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What is Historical Thinking?

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Watch this introductory video (or download the transcript) for an overview of ways of thinking inherent in knowing and doing history. Historical thinking is complex and multi-faceted; we focus on five key aspects particularly relevant to the K-12 classroom. These are:

  1. Multiple Accounts & Perspectives
  2. Analysis of Primary Sources
  3. Sourcing
  4. Context
  5. Claim-evidence Connection

What resources are available to help with understanding these facets and teaching them to students of all ages? Below are a few of our favorite such resources at Teachinghistory.org.

Multiple Accounts & Perspectives

The textbook’s account is the one that students encounter most frequently and routinely in their history classrooms. Use the ideas in our Teaching with Textbooks section to plan lessons that extend and complicate the textbook’s oversimplified story. For example, juxtapose it with additional sources. Check out our Beyond the Textbook feature to learn how textbooks get particular historical stories wrong and find primary and secondary sources that will help you and your students build a fuller and more accurate picture of the past.

Explore our Lesson Plan Review section to find exemplar lessons for every grade level that use multiple accounts.

Analysis of Primary Sources

Using multiple accounts highlights the necessity of analyzing those accounts and students need explicit instruction in how to analyze primary sources.

Explore our Using Primary Sources feature to find resources for helping you accomplish this. Try the worksheets for help with creating analytic questions and establishing thinking routines. And look here for help with locating primary sources.

This teaching guide will help you prepare these sources so they are more accessible to your students and this guide explains one method for engaging secondary students in this analysis to answer larger historical questions—the ultimate purpose of analyzing multiple accounts.

Sourcing

When we “source” a document—a word originally coined by researcher Sam Wineburg—it means that we consider its origins to help us make sense of it.

Check out this flashmovie at Historicalthinkingmatters.org to get a more extensive explanation and modeling of sourcing.

To see lessons where students must source to understand the historical topic, see this review of a Civil Rights Era lesson or try this one where elementary students source antebellum posters and broadsides to understand attitudes about slavery.

Context

Context is at the core of historical thinking and it requires, among other things, making connections between historical eras and circumstances and particular events and accounts.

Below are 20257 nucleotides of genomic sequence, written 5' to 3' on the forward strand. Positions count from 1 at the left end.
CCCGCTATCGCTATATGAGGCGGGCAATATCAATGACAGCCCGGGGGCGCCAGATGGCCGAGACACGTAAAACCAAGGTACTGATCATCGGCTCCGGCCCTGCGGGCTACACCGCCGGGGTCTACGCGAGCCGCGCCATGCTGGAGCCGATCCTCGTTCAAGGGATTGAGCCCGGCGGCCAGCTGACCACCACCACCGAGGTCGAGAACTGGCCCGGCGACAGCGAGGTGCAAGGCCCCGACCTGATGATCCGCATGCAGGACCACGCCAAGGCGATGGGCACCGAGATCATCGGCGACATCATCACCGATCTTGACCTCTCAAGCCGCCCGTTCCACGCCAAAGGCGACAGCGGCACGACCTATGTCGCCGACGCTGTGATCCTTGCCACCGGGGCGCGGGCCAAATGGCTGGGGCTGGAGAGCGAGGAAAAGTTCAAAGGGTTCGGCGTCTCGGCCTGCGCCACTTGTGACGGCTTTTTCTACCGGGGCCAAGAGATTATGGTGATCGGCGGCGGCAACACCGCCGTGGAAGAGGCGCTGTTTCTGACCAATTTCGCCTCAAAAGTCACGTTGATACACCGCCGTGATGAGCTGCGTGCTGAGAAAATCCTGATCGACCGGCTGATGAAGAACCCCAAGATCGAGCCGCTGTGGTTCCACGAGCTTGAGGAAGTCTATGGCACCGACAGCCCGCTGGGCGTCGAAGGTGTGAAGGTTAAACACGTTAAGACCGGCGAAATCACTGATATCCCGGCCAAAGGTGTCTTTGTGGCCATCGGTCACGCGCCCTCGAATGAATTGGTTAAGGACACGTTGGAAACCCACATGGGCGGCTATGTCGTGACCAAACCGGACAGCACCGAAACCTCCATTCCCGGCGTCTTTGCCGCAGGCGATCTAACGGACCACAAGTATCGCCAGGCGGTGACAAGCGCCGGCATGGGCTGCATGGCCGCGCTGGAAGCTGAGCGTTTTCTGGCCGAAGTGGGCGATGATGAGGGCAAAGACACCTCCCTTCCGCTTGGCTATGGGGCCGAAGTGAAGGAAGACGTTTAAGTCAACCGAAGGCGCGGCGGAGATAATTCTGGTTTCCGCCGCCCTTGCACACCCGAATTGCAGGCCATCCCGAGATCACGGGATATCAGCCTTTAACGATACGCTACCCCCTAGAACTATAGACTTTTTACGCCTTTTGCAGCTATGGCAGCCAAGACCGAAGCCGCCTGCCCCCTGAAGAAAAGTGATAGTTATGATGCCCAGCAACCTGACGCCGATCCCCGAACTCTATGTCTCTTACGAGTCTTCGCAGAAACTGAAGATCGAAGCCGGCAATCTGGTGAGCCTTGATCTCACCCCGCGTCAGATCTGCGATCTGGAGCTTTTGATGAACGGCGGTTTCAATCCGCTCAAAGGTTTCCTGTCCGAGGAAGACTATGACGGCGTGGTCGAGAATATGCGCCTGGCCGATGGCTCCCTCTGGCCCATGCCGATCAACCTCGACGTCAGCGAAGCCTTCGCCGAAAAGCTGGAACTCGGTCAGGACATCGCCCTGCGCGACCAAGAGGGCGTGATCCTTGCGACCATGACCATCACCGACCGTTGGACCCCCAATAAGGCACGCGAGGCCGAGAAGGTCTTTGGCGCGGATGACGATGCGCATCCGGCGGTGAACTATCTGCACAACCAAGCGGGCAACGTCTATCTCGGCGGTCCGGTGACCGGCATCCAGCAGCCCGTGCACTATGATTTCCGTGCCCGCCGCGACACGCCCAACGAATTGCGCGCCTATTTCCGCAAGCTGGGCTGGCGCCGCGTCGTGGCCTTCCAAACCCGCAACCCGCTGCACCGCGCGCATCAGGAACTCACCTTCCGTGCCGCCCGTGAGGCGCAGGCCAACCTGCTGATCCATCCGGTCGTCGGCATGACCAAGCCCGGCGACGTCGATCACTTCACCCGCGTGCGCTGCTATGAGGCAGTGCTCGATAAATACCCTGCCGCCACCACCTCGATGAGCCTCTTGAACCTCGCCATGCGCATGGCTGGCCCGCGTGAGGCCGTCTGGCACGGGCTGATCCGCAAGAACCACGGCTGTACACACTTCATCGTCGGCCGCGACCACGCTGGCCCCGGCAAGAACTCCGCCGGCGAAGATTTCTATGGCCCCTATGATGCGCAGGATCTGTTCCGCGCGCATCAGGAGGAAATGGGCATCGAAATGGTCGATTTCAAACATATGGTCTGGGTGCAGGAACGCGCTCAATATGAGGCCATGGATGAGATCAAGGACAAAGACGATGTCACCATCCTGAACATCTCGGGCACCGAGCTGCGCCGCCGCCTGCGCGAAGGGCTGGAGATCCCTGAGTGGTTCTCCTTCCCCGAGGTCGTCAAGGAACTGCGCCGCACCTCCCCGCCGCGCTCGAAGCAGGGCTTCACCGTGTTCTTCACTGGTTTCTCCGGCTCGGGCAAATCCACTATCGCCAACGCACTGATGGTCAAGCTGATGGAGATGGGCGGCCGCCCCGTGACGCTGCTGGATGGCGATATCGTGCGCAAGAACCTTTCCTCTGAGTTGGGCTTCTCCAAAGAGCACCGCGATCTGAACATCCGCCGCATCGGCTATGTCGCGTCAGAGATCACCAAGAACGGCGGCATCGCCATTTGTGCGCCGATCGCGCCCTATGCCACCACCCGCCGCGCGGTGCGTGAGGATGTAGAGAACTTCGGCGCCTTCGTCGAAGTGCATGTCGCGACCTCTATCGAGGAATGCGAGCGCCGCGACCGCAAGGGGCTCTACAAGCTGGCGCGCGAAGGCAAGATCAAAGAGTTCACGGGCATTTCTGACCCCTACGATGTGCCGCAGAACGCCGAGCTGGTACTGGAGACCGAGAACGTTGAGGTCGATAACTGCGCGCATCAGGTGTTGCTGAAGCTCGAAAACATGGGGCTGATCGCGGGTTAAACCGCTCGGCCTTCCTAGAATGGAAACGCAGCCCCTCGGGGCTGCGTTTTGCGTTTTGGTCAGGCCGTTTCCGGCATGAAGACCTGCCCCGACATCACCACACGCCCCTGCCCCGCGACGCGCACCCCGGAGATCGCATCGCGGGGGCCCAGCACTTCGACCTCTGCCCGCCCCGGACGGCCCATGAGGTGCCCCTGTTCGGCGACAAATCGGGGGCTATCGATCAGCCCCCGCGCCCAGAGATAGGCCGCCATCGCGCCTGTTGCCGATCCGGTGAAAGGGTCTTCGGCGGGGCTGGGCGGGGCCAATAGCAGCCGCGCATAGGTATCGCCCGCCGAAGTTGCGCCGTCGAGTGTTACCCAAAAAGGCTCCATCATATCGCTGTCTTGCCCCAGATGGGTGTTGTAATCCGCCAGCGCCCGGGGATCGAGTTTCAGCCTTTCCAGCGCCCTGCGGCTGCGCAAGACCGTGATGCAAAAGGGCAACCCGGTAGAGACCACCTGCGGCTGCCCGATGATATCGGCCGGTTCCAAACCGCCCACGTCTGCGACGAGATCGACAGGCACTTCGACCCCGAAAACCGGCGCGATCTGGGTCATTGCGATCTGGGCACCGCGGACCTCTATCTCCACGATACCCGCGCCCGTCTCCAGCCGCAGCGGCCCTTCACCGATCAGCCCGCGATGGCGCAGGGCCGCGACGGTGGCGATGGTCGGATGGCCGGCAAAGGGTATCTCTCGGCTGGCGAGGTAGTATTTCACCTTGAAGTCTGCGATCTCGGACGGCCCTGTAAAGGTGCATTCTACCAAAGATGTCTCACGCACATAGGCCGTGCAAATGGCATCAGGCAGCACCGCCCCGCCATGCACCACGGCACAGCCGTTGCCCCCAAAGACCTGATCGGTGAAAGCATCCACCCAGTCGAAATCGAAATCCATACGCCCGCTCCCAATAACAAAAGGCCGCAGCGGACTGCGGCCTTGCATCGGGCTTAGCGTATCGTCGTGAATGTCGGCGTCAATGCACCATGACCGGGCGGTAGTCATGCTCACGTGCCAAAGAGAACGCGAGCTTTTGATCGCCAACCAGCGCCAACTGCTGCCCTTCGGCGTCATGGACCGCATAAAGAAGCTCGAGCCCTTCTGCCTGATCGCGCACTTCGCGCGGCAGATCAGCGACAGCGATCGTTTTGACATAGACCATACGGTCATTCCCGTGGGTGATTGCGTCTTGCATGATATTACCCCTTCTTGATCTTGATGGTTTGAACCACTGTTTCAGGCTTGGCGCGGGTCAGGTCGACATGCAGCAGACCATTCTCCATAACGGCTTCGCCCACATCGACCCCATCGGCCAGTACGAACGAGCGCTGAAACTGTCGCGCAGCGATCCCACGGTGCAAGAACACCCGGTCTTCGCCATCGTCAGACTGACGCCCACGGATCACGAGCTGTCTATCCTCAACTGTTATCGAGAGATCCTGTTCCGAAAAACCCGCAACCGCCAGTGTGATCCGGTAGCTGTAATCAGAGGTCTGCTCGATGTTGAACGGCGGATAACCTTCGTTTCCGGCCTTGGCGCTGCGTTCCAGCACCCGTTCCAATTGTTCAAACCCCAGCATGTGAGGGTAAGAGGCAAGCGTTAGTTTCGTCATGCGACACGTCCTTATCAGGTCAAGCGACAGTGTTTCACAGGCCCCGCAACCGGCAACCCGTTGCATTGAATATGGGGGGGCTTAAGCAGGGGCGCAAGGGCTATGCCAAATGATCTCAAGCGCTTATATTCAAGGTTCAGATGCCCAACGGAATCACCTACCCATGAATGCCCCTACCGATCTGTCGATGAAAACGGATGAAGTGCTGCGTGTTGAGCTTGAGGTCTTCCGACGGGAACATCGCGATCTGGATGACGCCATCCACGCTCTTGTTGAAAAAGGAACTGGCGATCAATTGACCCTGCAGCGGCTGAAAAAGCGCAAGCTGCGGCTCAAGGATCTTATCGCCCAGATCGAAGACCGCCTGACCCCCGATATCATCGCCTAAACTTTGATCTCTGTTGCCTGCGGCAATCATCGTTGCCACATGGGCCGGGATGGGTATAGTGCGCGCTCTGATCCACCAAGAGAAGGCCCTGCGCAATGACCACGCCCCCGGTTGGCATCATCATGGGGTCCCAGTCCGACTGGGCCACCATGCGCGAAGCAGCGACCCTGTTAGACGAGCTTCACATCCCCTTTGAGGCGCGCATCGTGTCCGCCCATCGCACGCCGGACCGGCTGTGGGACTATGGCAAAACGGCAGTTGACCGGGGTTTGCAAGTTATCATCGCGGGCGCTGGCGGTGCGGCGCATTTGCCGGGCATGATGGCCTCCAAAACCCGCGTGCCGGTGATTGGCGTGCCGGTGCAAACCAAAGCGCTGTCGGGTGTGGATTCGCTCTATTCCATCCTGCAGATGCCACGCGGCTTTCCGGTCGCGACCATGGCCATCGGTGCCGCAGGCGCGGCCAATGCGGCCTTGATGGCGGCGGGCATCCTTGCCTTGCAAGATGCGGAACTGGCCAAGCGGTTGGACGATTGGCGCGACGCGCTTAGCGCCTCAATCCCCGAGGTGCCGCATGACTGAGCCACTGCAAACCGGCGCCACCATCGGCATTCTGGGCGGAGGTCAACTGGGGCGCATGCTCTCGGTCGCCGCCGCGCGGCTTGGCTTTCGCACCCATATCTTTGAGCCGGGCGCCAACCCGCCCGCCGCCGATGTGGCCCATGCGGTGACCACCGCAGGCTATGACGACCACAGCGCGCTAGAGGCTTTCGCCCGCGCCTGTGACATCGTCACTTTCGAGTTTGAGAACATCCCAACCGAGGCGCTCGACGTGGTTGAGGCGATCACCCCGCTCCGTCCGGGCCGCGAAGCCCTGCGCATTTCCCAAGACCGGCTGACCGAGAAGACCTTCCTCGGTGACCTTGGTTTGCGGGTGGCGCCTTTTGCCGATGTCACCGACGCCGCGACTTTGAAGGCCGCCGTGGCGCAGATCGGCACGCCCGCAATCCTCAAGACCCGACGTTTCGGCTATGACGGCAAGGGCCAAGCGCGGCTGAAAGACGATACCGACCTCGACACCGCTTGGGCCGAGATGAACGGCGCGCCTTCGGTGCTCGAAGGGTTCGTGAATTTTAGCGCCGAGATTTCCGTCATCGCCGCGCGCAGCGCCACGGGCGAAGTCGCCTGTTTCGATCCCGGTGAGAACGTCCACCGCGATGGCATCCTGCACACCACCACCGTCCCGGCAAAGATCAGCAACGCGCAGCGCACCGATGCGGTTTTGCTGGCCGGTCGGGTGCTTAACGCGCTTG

To better understand this idea, watch historian David Jaffee contextualize three colonial objects.

Explore this entry to learn how one teacher helps fifth graders contextualize colonial events.

Maps and timelines are indispensible tools for helping students learn contextualization. For ideas for teaching with timelines, see this elementary-level guide and this blog. Use our search function to find maps for your topic.

To update your background knowledge for more accurate contextualization, search our Website reviews to find helpful resources.

Claim-Evidence Connection

Historical arguments and stories rest on evidence and students need to be taught this essential fact.

Many of our reviewed Lesson Plans include activities and tools for prompting students to support historical claims with evidence as our Rubric for those plans includes that criterion.

For help with teaching students how to make historical claims, see this guide on writing thesis statements or this entry about helping English Language Learners with cause and effect claims.

Finally, look at this blog for useful frameworks for making historical thinking explicit for your students that differ from our five key aspects.

These are just a small sample of our resources. Make sure you check out
examples of historical thinking that can clarify what these important habits of mind look like, and the Digital Classroom for digital resources that can enliven the teaching of historical thinking.

Image Credits
  • Abraham Lincoln Presidential Library and Museum
  • Birmingham Public Library
  • Caroline Makein, Fife Rootsearch
  • Charles Moore
  • Colonial Williamsburg Foundation
  • Denver Public Library, Western History Collection
  • Dial B for Blog
  • Farmworker Movement Online Gallery
  • Florida Memory
  • Google Books
  • Harper's Weekly
  • John Kouns
  • Kansas Memory
  • Learn NC
  • Library of Congress
  • Library of Congress, Manuscript Division
  • Massachusetts Historical Society
  • Mellon Collection
  • Missouri Valley Special Collections, Kansas City Public Library, Kansas City, Missouri
  • Montgomery Public Archives
  • National Archives and Records Administration
  • New York Public Library Digital Gallery
  • Prelinger Archive
  • U.S. Army Signal Corps
 
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